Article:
In his latest article for SCW, BEN BARTLETT looks at how teams can be drilled to recognise when the picture has changed and work out an effective response MORE
Why there should be no limit to constraint
The dictionary defines a constraint as “a limitation or restriction”.
We are constrained as a person, such as being a slow runner. The game of soccer is constrained by its laws, such as offside, and we are constrained by the environment each person plays in – the noisy nature of some parents, for example!
However, whatever it is that constrains each of us is also an opportunity. It supports us to find a solution within those limitations.
To support learning, we should think about, understand and plan for the players in our team, the ways we would like those players to play and the environment that those players and that game of soccer is contending with.
Personal preference is that the environment is designed to be representative of the game of soccer, through the use of games. However, that can appear quite abstract and be perceived as just ‘letting the game be the teacher’.
The unfettered game has some natural propensity to support learning, although how we as coaches consciously construct aspects of the environment can further this in line with our and the players’ beliefs.
The illustration, below, is an example of a session that some coaches who I am familiar with delivered to a group of teenage boys.
This example reflects how coaches can practically bring to life and integrate the things we understand about the players with our agreed playing style.
This game encompasses:
1. The positioning of the players, both their position on their team and who they were positioned against, reflects the perceived needs of both the team and the individuals playing within that team.
For example, the red number 7 is a skilful winger who finds it challenging beating defenders and delivering crosses when there is limited space behind the defensive line as he was less likely to be able to push the ball past the defender and run onto it. The coaches provided less space behind the opposition defence to afford him the opportunity to solve the problem.
2. The nature of the task; size of pitch and positioning of the goals afforded the players certain opportunities, for example, defend the full width of the pitch; stretch the pitch in attack and be patient when building attacks whilst protecting the space that might be exposed in transition.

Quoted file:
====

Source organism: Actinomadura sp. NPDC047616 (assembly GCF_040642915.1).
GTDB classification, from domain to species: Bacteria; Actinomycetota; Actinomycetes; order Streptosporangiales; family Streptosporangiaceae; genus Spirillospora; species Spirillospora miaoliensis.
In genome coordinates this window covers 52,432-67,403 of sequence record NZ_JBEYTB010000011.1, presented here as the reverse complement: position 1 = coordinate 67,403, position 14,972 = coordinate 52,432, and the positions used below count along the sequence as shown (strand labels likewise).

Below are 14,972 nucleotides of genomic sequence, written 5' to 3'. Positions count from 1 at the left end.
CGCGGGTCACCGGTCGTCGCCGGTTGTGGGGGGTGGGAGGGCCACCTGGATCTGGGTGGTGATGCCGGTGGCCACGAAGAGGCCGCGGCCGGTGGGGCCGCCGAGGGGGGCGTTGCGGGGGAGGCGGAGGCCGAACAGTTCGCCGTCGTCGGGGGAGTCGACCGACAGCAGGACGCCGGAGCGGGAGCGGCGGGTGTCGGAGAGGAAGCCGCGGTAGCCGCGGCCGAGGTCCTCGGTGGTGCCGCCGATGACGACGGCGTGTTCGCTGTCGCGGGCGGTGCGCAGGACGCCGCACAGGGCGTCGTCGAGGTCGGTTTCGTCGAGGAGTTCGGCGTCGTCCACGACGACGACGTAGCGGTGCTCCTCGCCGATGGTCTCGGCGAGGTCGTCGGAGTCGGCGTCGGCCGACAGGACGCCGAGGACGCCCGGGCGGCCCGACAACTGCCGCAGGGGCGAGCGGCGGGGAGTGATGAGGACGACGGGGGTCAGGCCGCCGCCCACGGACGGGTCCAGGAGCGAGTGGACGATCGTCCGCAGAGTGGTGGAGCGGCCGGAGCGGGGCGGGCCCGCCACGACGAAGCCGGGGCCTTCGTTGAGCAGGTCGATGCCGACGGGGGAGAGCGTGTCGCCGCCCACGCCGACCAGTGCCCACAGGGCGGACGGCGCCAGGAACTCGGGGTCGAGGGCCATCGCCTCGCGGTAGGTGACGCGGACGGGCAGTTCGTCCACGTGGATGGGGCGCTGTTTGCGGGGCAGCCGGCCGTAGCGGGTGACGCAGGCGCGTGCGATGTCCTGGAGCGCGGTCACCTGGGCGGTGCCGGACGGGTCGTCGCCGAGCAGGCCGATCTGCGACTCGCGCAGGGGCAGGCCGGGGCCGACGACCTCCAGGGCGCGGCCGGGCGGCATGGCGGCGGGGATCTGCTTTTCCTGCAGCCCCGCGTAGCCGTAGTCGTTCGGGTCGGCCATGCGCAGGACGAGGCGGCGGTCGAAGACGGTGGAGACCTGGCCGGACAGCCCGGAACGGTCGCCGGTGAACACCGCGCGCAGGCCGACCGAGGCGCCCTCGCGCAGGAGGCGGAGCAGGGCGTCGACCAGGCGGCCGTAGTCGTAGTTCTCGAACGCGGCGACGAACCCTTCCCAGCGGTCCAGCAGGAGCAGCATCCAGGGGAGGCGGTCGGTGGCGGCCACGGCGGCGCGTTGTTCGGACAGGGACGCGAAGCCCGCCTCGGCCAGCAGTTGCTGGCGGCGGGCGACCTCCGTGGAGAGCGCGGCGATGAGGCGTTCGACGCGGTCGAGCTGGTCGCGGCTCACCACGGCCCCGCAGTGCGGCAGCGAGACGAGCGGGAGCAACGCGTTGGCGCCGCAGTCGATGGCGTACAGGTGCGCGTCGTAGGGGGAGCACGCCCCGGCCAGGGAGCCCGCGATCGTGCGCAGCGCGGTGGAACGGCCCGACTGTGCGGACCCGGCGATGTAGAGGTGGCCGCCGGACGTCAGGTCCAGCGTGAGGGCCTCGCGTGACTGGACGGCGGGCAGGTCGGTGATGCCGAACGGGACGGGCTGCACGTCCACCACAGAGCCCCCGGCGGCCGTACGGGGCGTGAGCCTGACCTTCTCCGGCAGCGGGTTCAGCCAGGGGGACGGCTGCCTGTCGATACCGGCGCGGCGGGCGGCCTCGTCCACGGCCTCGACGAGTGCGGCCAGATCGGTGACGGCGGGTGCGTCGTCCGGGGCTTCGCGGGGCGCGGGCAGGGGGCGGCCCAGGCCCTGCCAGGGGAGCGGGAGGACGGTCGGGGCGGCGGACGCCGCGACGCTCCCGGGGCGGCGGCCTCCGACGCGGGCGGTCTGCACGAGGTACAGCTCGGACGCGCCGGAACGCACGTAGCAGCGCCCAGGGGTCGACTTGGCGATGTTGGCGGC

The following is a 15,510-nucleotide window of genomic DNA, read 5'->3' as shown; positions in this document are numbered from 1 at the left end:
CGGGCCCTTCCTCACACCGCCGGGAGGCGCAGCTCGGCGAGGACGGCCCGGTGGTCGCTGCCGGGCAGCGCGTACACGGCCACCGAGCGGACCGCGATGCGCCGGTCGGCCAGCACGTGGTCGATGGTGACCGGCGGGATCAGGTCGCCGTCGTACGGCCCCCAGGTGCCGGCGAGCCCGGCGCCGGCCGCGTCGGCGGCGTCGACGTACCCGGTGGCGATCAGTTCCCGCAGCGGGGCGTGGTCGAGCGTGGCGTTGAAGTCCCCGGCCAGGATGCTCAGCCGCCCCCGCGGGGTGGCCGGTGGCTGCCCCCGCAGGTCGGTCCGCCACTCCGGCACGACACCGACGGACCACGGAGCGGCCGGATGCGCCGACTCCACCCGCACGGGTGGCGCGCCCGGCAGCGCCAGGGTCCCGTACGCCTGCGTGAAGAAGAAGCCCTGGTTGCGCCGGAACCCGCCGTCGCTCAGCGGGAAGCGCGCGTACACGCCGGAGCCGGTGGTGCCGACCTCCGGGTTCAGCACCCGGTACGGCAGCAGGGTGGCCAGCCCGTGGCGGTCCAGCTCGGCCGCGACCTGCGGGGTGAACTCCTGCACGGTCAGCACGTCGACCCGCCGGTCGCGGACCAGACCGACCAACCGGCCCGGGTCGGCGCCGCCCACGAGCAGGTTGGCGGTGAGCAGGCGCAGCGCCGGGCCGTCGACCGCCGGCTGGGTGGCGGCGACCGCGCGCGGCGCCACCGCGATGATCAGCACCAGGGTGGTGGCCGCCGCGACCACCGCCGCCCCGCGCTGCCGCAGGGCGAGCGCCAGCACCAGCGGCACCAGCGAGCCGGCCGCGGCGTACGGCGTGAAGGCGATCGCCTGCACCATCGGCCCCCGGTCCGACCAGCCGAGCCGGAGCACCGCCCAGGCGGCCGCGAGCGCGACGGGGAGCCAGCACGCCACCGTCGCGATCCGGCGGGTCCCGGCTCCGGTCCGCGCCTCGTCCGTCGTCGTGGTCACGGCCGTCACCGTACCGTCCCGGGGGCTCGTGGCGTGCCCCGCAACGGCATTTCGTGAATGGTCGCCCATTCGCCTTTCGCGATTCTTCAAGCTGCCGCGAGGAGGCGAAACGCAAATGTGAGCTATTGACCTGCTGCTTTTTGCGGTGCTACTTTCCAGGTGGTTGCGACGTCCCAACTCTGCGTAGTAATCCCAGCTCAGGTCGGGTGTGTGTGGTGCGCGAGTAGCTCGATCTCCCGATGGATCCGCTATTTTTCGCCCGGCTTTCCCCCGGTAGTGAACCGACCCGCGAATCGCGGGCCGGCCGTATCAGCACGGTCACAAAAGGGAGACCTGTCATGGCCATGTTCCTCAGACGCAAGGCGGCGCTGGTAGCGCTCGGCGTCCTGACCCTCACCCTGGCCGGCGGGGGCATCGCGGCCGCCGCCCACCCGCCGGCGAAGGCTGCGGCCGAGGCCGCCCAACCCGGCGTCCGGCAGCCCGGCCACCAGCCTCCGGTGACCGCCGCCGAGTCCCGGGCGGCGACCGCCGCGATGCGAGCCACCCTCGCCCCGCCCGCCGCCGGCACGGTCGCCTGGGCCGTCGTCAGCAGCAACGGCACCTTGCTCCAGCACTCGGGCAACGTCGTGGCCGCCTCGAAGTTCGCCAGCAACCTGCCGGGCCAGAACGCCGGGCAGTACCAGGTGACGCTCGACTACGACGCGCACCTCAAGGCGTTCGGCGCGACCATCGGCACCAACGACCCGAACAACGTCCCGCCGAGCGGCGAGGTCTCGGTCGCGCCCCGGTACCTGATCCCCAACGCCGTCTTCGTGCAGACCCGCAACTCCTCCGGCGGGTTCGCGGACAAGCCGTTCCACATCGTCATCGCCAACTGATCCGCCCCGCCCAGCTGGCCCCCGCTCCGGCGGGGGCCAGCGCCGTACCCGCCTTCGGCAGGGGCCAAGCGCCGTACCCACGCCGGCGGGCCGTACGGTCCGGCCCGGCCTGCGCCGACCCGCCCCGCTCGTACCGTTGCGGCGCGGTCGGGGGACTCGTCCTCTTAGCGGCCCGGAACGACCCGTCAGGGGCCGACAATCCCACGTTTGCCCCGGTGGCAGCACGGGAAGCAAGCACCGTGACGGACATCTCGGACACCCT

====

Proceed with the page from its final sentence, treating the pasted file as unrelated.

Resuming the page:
3. The way the coaches parameterised the duration of the games and the scoring Score in the first or last two minutes of each game and it’s worth two goals, supported the players to practise across all their human systems as they were able to practise scoring at key moments.
4. The organisation of the players is representative of systems that the players are learning to play in and continues to layer many of the commitments into everyday practise that are agreed within the longer-term planning for player development.
Planning for development
If we have developed longer-term plans and agreed commitments to support player development, this backdrop then acts as a map to enable us to collectively seek to integrate all of the experiences we design for the players:
1. Along the player development pathway (e.g. connecting a player’s under-14s experiences to what went before and what may come after) and;
2. Through what might be known as ‘disciplines’ (sports science, psychology, recruitment, )
These longer-term commitments support discussion as to how both players and coaches build experience that may best support us all to adapt and respond to the demands of the game of soccer.
“Considering the things important to players is challenging yet worthwhile…”
These ideas on environment design from early in the last decade prevail in my approach to coaching.
While principally my beliefs around learning and development have been resolute, it is necessary for authenticity that the application of these principles occurs in response to the environment that we populate. This is because it will be populated with other human beings who have their own beliefs.
Continuing to consider who the players in our care are, the things that are important to them and synthesising those cares and characteristics into the way we play football is a challenging yet worthwhile commitment.
Any training session or practice we share and enjoy with our players can then support learning to be a reflection of what the people in our environment value, rather than following an off-the-shelf playbook.
CONSTRAINING FOOTBALL: A VISION FOR PLAYER AND COACH DEVELOPMENT
Ben, an experienced Uefa Pro Licence coach and coach developer, is currently employed leading the integration of coach and player development at Fulham FC.
He has written Constraining Football to explore the designing of coaching environments that are responsive to both you and your players.